Designing sustainable energy landscapes : concepts, principles and procedures

Research output: Thesisinternal PhD, WU

Abstract

The depletion of fossil fuels, in combination with climate change, necessitates a transition to sustainable energy systems. Such systems are characterized by a decreased energy demand and an increase in the use of renewables. The objective of this dissertation is to advance the planning and design of sustainable landscapes, where energy needs can be fulfilled by locally-available renewable sources. What is important to the designer is to understand the principles by which sustainable energy landscapes can be designed, and how to organize the design process. Three different approaches have been pursued: research for design, research of design, and research-driven design. The study reveals three points of particular importance. First, the concept of exergy is critical; it draws special attention to the quality of energy carriers and the organization of sources and sinks in space and time. Second, the optimum scales of energy systems vary and depend on factors such as the quality of the energy carrier and infrastructure. Third, the long-term nature of creating sustainable landscapes requires us to go beyond conventional planning and design practice. The five-step framework proposed in this dissertation can help to integrate current trends and critical uncertainties into the design process.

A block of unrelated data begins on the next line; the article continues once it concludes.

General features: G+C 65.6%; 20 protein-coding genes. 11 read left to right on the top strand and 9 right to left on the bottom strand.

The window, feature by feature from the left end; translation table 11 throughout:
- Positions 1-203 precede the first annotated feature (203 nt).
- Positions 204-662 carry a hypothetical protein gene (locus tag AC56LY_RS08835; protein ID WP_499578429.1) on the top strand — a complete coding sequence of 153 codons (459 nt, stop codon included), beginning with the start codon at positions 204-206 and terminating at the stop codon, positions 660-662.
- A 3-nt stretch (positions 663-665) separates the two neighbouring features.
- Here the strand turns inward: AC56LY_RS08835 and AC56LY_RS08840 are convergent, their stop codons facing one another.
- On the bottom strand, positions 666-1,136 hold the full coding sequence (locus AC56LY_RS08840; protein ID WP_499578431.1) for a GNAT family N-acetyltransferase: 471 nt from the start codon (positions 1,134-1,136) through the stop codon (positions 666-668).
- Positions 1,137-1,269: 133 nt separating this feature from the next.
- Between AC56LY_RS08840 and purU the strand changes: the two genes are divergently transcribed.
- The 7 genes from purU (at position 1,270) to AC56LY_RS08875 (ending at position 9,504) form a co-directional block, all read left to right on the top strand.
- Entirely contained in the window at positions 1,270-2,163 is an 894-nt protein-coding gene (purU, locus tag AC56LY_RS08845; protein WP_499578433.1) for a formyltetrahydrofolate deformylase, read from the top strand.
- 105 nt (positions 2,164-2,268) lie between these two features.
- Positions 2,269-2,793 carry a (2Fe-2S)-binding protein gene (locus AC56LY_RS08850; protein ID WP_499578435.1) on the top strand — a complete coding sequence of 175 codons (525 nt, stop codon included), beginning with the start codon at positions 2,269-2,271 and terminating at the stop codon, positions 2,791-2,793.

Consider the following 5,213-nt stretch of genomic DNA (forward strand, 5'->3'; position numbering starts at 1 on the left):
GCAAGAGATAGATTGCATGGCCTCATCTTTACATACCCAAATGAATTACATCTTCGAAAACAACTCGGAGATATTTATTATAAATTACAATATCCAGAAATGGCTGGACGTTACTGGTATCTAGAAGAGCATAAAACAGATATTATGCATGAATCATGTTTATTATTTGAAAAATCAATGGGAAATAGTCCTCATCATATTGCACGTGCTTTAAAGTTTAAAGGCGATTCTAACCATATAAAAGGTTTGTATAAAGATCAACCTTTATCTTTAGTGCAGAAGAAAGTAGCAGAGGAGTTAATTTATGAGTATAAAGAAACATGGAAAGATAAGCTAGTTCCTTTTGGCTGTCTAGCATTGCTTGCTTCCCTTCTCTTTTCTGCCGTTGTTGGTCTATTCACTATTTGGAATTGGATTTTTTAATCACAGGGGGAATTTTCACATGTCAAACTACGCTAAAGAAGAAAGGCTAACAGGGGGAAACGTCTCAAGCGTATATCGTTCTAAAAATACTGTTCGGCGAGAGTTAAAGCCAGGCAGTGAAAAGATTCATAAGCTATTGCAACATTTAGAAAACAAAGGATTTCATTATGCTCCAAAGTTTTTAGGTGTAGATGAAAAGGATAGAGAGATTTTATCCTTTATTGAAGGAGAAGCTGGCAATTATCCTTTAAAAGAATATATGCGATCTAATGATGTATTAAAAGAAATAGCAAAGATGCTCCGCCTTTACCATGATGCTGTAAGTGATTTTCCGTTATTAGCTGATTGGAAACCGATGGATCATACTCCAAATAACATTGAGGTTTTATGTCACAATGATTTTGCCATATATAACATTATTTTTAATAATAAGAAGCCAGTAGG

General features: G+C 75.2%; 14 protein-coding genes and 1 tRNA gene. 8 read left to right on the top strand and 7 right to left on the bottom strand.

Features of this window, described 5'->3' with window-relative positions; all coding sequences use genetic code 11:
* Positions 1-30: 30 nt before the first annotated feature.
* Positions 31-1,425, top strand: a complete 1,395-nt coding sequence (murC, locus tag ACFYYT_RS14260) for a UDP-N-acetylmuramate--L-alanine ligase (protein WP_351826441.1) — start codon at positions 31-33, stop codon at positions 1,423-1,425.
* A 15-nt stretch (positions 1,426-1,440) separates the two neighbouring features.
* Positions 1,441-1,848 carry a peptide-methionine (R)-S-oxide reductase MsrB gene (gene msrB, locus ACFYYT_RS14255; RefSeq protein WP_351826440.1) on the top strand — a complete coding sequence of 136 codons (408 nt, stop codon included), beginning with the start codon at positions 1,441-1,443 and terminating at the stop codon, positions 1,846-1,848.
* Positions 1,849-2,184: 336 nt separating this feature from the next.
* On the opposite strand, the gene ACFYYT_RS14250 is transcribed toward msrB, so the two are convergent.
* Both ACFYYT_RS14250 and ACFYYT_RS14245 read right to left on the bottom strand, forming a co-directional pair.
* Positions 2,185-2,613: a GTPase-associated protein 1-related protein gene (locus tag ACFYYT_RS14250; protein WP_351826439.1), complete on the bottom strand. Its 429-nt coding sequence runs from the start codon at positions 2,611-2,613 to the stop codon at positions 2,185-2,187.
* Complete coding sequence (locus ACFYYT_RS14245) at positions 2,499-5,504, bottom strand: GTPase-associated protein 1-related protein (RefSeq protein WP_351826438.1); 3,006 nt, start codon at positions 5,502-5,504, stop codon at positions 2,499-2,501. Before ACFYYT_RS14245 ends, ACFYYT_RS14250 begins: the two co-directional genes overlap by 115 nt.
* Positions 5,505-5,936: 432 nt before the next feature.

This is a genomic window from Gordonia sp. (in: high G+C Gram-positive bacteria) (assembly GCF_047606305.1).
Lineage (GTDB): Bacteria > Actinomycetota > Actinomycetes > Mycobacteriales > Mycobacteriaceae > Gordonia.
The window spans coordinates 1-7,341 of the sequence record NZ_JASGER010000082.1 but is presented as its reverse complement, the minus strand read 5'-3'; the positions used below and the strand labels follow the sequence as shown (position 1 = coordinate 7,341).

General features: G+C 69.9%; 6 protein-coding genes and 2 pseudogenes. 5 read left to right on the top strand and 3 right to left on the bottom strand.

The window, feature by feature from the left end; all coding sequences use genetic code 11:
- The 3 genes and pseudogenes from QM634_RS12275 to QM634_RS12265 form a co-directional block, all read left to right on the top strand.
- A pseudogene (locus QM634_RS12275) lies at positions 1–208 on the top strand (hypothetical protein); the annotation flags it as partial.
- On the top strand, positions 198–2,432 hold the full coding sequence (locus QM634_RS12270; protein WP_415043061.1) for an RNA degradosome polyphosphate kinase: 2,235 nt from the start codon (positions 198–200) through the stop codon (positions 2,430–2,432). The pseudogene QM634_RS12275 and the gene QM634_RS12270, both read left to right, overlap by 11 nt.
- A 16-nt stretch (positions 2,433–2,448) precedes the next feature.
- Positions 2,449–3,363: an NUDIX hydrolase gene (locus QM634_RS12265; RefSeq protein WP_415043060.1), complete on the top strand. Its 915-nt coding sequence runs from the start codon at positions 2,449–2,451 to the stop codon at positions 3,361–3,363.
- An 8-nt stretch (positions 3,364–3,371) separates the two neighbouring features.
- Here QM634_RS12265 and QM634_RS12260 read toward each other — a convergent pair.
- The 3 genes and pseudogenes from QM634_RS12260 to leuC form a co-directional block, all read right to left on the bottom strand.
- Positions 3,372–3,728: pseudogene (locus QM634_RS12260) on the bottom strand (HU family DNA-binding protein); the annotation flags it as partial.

Original languageEnglish
QualificationDoctor of Philosophy
Awarding Institution
  • Wageningen University
Supervisors/Advisors
  • Koh, J., Promotor
Award date22 Oct 2010
Place of Publication[S.l.
Print ISBNs9789085857686
Publication statusPublished - 2010

Keywords

  • energy sources
  • energy consumption
  • energy exchange
  • landscape architecture
  • regional planning
  • sustainability
  • ecosystems
  • renewable resources
  • netherlands
  • sustainable energy
  • landscape planning

Fingerprint Dive into the research topics of 'Designing sustainable energy landscapes : concepts, principles and procedures'. Together they form a unique fingerprint.

  • Projects

    Cite this